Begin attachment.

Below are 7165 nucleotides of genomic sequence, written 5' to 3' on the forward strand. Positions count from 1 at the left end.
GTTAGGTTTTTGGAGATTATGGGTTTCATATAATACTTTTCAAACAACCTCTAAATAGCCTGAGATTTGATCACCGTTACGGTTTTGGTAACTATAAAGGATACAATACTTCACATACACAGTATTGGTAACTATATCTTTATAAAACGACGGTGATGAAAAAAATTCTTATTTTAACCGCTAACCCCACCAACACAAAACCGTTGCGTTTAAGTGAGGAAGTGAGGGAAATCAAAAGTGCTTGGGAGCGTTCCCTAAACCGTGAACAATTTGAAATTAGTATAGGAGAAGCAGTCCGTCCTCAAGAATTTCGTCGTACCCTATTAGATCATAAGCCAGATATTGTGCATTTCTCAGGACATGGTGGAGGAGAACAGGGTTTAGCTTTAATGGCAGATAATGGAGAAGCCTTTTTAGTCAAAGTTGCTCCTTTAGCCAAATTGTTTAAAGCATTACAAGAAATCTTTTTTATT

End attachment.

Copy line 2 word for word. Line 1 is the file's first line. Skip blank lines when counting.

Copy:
GTTAGGTTTTTGGAGATTATGGGTTTCATATAATACTTTTCAAACAACCTCTAAATAGCCTGAGATTTGATCACCGTTACGGTTTTGGTAACTATAAAGGATACAATACTTCACATACACAGTATTGGTAACTATATCTTTATAAAACGACGGTGATGAAAAAAATTCTTATTTTAACCGCTAACCCCACCAACACAAAACCGTTGCGTTTAAGTGAGGAAGTGAGGGAAATCAAAAGTGCTTGGGAGCGTTCCCTAAACCGTGAACAATTTGAAATTAGTATAGGAGAAGCAGTCCGTCCTCAAGAATTTCGTCGTACCCTATTAGATCATAAGCCAGATATTGTGCATTTCTCAGGACATGGTGGAGGAGAACAGGGTTTAGCTTTAATGGCAGATAATGGAGAAGCCTTTTTAGTCAAAGTTGCTCCTTTAGCCAAATTGTTTAAAGCATTACAAGAAATCTTTTTTATT